Is It okay to ask employees to use their personal LinkedIn for business promotion?

5 min read
June 9, 2016


These days, employee brand advocacy programs are getting a lot of attention — and for good reason. When your staff members share, create, and engage with your brand across their social media channels, it exponentially increases your brand’s reach. In fact, when employees share something — anything — with their social networks, each one reaches 20 times more people than a typical brand sharing with the same number of followers.

But employee brand advocates offer something even more valuable than reach. Employees are powerful forces for building your brand’s trust and credibility. Put simply, members of the general public trust everyday people like themselves a lot more than they trust businesses and CEOs.

A recent study by Edelman on trust and employee engagement found that employees are the most credible voices on multiple topics, including innovation, business practices, integrity, and the company’s work environment.

Since employee brand advocacy is so valuable, you may be wondering...

Is it okay to ask employees to use their personal LinkedIn profile for the promotion and marketing of the business?

This is a question that’s recently been floated across LinkedIn groups by Alex Embling with Strategic Internet Consulting from the UK. So first of all, many thanks to Alex and the several other marketing professionals who are addressing this question head-on!

Because this question is so important, we wanted to jump in on the conversation, offer a few of our own insights, and highlight some valuable wisdom from other professionals who contributed to the discussion on the LinkedIn Inbound Marketing group.

Our short answer:

Yes, you can ask employees to share your branded content on their personal LinkedIn account. But don’t make it mandatory. If you try to force employee brand advocacy, it won’t work.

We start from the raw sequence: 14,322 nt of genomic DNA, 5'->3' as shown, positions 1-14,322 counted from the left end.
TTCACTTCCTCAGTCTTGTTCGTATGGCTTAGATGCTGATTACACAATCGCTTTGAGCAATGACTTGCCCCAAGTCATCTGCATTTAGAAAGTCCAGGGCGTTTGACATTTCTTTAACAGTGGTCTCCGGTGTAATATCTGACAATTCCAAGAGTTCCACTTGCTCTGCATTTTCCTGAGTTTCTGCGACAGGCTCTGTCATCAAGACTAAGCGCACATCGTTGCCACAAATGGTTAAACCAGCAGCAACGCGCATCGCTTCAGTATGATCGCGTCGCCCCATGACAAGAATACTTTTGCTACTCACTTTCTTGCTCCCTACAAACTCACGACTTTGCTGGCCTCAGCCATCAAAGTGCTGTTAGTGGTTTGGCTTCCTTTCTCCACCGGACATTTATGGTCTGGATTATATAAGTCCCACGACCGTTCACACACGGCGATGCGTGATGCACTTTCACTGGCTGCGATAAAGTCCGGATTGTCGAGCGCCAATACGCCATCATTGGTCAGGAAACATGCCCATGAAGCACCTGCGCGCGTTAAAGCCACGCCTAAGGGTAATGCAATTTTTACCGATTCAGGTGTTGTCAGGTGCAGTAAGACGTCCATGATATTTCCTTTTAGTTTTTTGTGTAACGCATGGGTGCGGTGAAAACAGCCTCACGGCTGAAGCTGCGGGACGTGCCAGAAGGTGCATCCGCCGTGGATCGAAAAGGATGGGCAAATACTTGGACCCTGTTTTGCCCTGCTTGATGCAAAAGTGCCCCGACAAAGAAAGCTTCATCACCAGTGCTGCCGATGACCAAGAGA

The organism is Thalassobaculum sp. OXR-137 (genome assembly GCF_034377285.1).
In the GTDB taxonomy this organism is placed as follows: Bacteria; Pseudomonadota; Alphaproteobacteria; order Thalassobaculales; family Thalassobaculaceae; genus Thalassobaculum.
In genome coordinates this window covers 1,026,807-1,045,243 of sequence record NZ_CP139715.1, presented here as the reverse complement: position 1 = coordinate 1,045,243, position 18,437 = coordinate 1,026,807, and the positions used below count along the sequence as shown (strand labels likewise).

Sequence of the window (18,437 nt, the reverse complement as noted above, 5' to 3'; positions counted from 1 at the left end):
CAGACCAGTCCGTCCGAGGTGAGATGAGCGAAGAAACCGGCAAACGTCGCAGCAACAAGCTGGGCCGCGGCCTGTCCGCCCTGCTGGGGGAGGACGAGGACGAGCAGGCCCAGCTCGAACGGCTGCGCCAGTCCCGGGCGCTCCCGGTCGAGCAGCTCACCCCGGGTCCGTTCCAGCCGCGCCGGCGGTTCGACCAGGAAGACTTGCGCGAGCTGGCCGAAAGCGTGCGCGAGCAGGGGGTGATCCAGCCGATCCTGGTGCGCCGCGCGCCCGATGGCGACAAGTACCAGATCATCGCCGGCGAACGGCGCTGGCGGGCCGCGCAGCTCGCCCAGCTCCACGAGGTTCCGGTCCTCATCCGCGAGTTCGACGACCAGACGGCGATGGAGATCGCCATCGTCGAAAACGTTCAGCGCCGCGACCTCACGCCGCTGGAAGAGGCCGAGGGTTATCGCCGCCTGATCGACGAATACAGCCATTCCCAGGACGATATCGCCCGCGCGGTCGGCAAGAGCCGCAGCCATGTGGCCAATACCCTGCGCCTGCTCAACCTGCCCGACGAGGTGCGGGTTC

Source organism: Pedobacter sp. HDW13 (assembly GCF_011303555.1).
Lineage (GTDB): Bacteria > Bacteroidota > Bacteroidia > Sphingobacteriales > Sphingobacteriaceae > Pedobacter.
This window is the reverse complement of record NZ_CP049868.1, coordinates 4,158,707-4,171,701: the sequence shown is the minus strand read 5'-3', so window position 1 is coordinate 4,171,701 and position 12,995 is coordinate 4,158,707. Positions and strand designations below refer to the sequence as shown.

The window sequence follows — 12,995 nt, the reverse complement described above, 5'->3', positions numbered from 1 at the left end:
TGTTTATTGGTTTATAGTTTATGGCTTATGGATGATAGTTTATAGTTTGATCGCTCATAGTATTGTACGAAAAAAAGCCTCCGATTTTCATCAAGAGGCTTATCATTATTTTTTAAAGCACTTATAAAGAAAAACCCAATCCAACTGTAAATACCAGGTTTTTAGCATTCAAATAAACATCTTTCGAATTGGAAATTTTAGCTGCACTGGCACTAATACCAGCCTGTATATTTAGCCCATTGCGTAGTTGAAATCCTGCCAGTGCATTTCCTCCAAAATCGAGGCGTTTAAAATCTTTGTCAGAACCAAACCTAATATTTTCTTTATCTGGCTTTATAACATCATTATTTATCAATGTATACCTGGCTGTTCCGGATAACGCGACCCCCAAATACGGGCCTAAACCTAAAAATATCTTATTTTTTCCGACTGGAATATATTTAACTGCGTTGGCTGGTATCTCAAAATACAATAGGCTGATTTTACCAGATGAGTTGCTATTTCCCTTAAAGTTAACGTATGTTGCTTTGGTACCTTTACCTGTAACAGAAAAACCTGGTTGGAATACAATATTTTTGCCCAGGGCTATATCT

But the short answer doesn’t quite provide the full picture. Here are a few more tips and insights...

TIP 1: You have to establish the right company culture

Assess your business and the quality of your offerings.

Are you doing amazing work that your employees are proud to be a part of? If you’re producing sub-par work or products, employees won’t want to share your content across their networks. On the other hand, if your team is doing amazing and remarkable work, employees will be far more likely to share your brand’s content. Remember, an employee share is a vote of confidence — they’re vouching for your brand across their networks.

Do you have a transparent culture of trust and freedom?

Yes, you need to provide employees with the right tools, training and guidance, but the business also needs to trust employees’ judgment and offer them the freedom to make sound, solid decisions. Along with trust, a business also needs to give its employees the freedom to share what types branded content they want to share.

Don’t expect employees to automatically share and retweet every single piece of content your brand produces. Instead, encourage an environment where employees share and engage around brand content that resonates most strongly with them. It will be for more authentic, and it’s likely to be a more natural fit across the employee’s network.

Here’s a bit of insight on organizational culture and employee brand advocacy from Andrea Kennedy:

“If you have employees who have bought in to the culture of the organization, and who are career professionals who love what they do, chances are the promotion across any platform will occur naturally. ...anything less than an authentic endorsement will be 'smelled' for being the spin that it is.”

TIP 2: Answer the WIIFM (what’s in it for me) question — before it’s asked